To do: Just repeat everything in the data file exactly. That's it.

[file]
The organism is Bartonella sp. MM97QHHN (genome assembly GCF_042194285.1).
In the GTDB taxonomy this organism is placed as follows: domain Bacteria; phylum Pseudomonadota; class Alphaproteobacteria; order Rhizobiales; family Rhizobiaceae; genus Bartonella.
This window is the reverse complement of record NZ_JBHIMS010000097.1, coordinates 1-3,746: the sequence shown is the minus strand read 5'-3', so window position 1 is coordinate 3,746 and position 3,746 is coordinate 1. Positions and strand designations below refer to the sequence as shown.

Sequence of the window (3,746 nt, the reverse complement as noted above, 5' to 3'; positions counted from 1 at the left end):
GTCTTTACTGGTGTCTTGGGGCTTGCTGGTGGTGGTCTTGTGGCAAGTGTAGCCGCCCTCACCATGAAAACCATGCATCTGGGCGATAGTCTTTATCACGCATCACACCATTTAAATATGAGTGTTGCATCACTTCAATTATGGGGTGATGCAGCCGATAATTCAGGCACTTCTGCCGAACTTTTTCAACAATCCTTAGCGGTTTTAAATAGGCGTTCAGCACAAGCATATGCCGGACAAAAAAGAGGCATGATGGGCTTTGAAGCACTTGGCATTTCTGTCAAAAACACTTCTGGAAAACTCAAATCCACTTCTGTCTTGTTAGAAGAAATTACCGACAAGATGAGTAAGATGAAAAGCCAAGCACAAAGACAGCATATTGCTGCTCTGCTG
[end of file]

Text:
The organism is Bartonella sp. MM97QHHN (genome assembly GCF_042194285.1).
In the GTDB taxonomy this organism is placed as follows: domain Bacteria; phylum Pseudomonadota; class Alphaproteobacteria; order Rhizobiales; family Rhizobiaceae; genus Bartonella.
This window is the reverse complement of record NZ_JBHIMS010000097.1, coordinates 1-3,746: the sequence shown is the minus strand read 5'-3', so window position 1 is coordinate 3,746 and position 3,746 is coordinate 1. Positions and strand designations below refer to the sequence as shown.

Sequence of the window (3,746 nt, the reverse complement as noted above, 5' to 3'; positions counted from 1 at the left end):
GTCTTTACTGGTGTCTTGGGGCTTGCTGGTGGTGGTCTTGTGGCAAGTGTAGCCGCCCTCACCATGAAAACCATGCATCTGGGCGATAGTCTTTATCACGCATCACACCATTTAAATATGAGTGTTGCATCACTTCAATTATGGGGTGATGCAGCCGATAATTCAGGCACTTCTGCCGAACTTTTTCAACAATCCTTAGCGGTTTTAAATAGGCGTTCAGCACAAGCATATGCCGGACAAAAAAGAGGCATGATGGGCTTTGAAGCACTTGGCATTTCTGTCAAAAACACTTCTGGAAAACTCAAATCCACTTCTGTCTTGTTAGAAGAAATTACCGACAAGATGAGTAAGATGAAAAGCCAAGCACAAAGACAGCATATTGCTGCTCTGCTG